We’ve mentioned it before but it’s worth repeating that the coolest street credibility with the Thai people and also the way to their heart is through eating the same food as them, and the more exotic and weird it gets the more credibility you will have as a Farang.
Not everyone can eat fermented fish Palaa that is used in all the best soups and salads and dips, and most people have a hard time guzzling down insects with gusto or chomping on a mouthful of live baby prawns, but many of us are capable of venturing out a little further on the type of fruits we might eat.
In our experience the greatest signs of love and affection from Thais are when the Western visitor returns home with a bag of goods from the market and the fruits are brimming on top or poking out and displaying their unmistakable form.
No fruit is more championed or maligned than the Durian fruit. It’s hard sharp and spiky exterior is a lethal weapon if thrown at the head but inside are the sweetest, most ponging fleshy fruit pods on the planet.
The trick here is to pretend it’s a favorite exotic Austrian Alps, Sheep’s milk cheese that takes a bit of getting used to. Once acquainted to the spice of life that Durian provides, a relationship opens up that lasts a lifetime. Hong Kong Chinese pay top dollar for these fruits in the supermarket and a good serving can still be had for just over a hundred baht.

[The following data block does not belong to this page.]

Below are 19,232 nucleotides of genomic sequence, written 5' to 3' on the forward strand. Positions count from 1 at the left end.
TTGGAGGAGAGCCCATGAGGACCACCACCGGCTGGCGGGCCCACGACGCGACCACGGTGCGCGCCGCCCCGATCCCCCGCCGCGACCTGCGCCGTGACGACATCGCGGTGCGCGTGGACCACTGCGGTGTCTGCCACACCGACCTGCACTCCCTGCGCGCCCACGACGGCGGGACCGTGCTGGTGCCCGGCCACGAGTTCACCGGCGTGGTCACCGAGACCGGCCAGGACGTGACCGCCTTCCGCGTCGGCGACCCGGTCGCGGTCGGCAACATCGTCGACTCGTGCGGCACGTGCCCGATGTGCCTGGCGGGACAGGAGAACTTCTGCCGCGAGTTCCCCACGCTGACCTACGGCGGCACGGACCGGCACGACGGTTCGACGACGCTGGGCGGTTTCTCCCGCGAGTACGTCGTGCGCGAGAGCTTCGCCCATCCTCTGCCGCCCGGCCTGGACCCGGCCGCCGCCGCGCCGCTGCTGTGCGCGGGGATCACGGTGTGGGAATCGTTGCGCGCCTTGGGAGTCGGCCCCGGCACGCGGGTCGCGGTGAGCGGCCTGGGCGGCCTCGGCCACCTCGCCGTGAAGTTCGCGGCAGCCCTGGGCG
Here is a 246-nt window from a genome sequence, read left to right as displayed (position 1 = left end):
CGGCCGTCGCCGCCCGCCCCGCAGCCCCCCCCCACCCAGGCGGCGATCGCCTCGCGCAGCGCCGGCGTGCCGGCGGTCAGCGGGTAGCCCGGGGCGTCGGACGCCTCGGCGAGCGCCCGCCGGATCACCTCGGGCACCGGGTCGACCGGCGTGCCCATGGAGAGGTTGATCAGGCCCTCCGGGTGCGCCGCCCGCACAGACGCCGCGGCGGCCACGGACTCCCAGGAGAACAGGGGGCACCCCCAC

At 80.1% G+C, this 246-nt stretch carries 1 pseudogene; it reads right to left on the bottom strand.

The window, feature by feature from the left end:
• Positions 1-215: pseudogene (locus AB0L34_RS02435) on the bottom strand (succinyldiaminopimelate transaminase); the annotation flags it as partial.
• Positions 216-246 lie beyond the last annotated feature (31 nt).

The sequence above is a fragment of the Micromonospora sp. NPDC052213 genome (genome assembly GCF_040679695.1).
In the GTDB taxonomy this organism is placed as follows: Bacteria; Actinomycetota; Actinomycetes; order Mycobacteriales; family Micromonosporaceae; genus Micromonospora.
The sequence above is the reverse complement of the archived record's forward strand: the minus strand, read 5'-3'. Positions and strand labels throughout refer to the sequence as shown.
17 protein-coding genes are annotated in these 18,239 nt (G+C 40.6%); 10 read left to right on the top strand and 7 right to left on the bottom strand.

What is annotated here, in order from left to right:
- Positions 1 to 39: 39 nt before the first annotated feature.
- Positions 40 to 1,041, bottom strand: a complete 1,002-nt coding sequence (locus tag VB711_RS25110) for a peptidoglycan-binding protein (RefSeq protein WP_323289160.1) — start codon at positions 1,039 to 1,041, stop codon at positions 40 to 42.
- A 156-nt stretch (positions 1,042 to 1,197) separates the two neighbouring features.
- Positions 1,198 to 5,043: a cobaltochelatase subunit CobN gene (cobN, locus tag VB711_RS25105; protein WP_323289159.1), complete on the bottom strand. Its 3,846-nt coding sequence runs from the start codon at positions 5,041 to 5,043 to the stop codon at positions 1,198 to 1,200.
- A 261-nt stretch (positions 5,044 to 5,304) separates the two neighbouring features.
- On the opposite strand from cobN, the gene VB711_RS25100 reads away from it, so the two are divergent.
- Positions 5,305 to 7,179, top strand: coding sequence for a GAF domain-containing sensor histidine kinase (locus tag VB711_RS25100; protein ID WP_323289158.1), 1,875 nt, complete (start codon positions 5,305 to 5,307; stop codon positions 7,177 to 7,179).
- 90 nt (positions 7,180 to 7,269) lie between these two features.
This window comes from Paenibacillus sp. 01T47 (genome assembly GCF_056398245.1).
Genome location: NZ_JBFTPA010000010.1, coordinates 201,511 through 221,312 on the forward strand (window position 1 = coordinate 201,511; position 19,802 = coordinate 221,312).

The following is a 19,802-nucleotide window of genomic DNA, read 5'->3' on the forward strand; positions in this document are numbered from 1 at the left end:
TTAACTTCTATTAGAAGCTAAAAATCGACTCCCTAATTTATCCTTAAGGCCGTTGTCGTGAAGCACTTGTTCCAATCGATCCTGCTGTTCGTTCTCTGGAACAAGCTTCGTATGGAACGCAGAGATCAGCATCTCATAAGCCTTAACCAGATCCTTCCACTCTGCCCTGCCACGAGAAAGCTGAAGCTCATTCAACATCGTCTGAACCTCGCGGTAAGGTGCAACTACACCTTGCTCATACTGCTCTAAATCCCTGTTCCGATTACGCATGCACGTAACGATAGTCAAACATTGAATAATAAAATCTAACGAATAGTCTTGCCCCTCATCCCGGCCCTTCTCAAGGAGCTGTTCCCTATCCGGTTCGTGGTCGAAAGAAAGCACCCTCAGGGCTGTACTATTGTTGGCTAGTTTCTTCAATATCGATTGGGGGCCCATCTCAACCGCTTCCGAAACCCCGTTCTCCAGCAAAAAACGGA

It’s not enough to buy the shelled fruits in the supermarket though. Get down to Klongtoey Talad and pick up a Durian and learn how to cut through its armor plating to enjoy the best that Thailand has, with the most easy to identify fruit.
These Wunderkinds are another favorite of ours. Dragon fruit are possibly the most unusual fruit there is. The outside is resplendent in a scarlet skin that resembles a magnified virus under an electron microscope.
Space alien like stubby feelers open up on the outside and yet cut through the relatively thin skin and you’re through to a white soft fleshy pulpy mass that is a cosmic spread of mildly sweet fruit, interspersed with hundreds and thousands like seedlings.
The seeds are so tiny compared to the flesh that they are eaten with it and provide a pleasant mouth crunching experience. Dragon fruit are a perfect post lunch mouth cleanser. They are light on the stomach and refreshing to the mouth without being overly sweet.
Imagine what dusty looking tree grapes with thick skins would look like and there you have a picture of LongKong. They’re always to be seen as shrine offerings and in some ways are a rather pedestrian tropical fruit but there’s a subtlety to Longkong that is hard to describe.
The mouth feel to use food technician talk is pleasantly firm without being crisp. The flavors are mildly lemony but with a hint of peach and grape. Don’t be long gone in trying out Longko